General information about business/worksite Human Resources e.g. # women of childbearing age, pregnancy and breastfeeding rates, absenteeism, etc. Company Policies e.g. type, size, role of respondent

e.g. general lactation support, leave, return to work, insurance coverage Lactation Program Components e.g. Infrastructure, breastfeeding options, funding, resources, etc. The Businesses/Employers Lactation Program Assessment Descriptive Results Business Size n = 15 Small (1-99 employees) 3 Mid-sized (100-499 employees) 4 Large (500 or more employees) 8

% 20% 27% 53% Estimated Potential Impact Count Range Female Employees, age 16-44 Male Employees age 16-44 New Babies - Annual Estimate >4,61915 to 842 1,353 3 to 233 213 1 to 50 The Businesses/Employers

Lactation Program Assessment Descriptive Results Policy and Insurance Items Count Percent Lactation Policy Status No Previously Existing Policy 8 53% Previously Existing Policy 7 47% 11

73% 13 87% 2 13% Unwritten and/or Unofficial Maternity Leave Policy FMLA Disability Insurance The Businesses/Employers Breast Pump Equipment Employees Receive Count % None, employees use their own 9 Purchased hospital-grade electric pump

1 Rented hospital-grade electric pump 1 Portable pumps 0 Other 3 Unknown 1 Breast Milk Storage Employee provided cooler 11 Company provided cooler 0 Small designated refrigerator 3 Public shared refrigerator 7 Other 2

60% 7% 7% 0% 20% 7% 73% 0% 20% 47% 13% Evaluation Measures Likert-Type Scales 1. 2. 3. 4.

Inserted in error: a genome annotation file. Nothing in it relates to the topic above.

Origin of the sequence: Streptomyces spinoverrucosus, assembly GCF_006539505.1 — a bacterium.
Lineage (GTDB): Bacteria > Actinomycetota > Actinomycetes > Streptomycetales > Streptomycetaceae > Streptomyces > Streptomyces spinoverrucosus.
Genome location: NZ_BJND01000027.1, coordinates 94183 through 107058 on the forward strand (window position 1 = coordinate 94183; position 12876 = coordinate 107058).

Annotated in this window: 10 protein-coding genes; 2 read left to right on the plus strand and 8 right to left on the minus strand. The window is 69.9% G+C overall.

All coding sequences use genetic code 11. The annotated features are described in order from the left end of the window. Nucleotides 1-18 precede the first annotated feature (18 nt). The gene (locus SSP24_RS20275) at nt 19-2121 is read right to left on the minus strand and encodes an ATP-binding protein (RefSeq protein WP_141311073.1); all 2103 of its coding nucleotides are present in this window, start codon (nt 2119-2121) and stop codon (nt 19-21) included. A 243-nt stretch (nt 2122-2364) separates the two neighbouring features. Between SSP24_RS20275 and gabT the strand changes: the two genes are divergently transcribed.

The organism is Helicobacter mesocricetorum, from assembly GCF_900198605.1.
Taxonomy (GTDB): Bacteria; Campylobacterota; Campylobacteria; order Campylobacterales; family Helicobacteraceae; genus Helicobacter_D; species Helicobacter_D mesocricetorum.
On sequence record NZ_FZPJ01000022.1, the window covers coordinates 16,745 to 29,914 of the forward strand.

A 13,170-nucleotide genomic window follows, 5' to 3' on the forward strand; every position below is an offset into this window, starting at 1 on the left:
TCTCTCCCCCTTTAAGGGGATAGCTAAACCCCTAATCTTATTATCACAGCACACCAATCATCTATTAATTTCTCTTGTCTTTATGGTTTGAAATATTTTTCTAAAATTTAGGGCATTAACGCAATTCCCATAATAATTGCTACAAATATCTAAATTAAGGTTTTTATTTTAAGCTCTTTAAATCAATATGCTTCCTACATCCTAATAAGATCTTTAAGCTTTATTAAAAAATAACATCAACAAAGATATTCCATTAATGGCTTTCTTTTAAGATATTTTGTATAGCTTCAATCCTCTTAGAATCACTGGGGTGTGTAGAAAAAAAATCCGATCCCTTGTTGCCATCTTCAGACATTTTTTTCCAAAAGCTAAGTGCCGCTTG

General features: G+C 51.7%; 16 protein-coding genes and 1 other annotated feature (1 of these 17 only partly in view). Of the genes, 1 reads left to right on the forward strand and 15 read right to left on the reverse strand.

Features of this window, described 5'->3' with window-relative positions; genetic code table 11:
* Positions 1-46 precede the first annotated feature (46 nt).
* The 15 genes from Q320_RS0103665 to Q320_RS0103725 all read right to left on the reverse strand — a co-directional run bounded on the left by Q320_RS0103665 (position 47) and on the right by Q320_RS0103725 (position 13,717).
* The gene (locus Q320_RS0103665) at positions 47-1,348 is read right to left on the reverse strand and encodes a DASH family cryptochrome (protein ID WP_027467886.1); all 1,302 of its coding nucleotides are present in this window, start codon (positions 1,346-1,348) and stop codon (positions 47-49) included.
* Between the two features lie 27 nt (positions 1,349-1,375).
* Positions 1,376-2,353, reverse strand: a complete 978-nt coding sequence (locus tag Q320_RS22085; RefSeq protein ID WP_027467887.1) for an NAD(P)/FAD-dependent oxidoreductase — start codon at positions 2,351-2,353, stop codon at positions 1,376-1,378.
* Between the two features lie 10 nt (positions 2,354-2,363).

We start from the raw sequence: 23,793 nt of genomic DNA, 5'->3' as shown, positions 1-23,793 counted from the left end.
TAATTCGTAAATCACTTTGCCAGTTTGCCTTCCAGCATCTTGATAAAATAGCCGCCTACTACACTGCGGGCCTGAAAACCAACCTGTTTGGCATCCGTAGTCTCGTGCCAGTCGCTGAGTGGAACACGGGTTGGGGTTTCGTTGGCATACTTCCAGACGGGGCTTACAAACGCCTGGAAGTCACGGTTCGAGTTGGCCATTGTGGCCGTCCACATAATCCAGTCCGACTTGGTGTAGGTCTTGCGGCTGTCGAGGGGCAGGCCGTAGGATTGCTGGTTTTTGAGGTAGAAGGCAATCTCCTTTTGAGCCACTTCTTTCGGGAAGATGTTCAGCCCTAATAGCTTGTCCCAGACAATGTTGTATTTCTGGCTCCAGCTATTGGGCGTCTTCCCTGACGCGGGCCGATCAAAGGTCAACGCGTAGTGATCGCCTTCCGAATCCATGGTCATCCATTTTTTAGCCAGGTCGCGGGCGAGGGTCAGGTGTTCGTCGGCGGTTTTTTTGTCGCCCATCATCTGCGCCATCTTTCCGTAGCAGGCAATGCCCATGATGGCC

5. 6. Level of Engagement with the Project Stage of Change TransTheoretical Model of Behavior Change adapted for organizations Comprehensiveness of Lactation Support Program Components Level of Policy Development Changes in Physical Environment Changes in Social Environment BC4BF Evaluation Ratings Engagement (E) of businesses/employers with BC4BF Project Minimal = 1: intention, support letter, BC4BF training

Engagement = 2: onsite consult, lactation area analysis Moderate = 3: commitment to enhance LSP, LAF completed High = 4: written policy, equipped lactation area, procedures, promotion BC4BF Evaluation Ratings Stage of Organizational Change (TTM) Precontemplation = 1: non-issue Contemplation = 2: awareness, FLSA compliance, value as family support, considering feasibility Preparation = 3: exploring issue, timeline, info gathering Action = 4: facilities, policy, champions, signage, promo Maintenance = 5: ongoing champion, eval & monitoring, integration into way of doing business

BC4BF Evaluation Ratings Implementation/Level of Comprehensiveness of Lactation Support Program (Comp) Unsatisfactory: No Lactation Support = 1 Satisfactory: Basic Model (2 required items) = 2: breaks and non-restroom space; plus privacy, locks, chair, pump, table; and flexible break scheduling Superior: Basic Model plus (3 or more items) = 3: written policy, education, peer support, enhanced (baby onsite, paid breaks, footstool, recliner, fridge, etc.) BC4BF Evaluation Ratings Policy (P): CHANGE Rating Not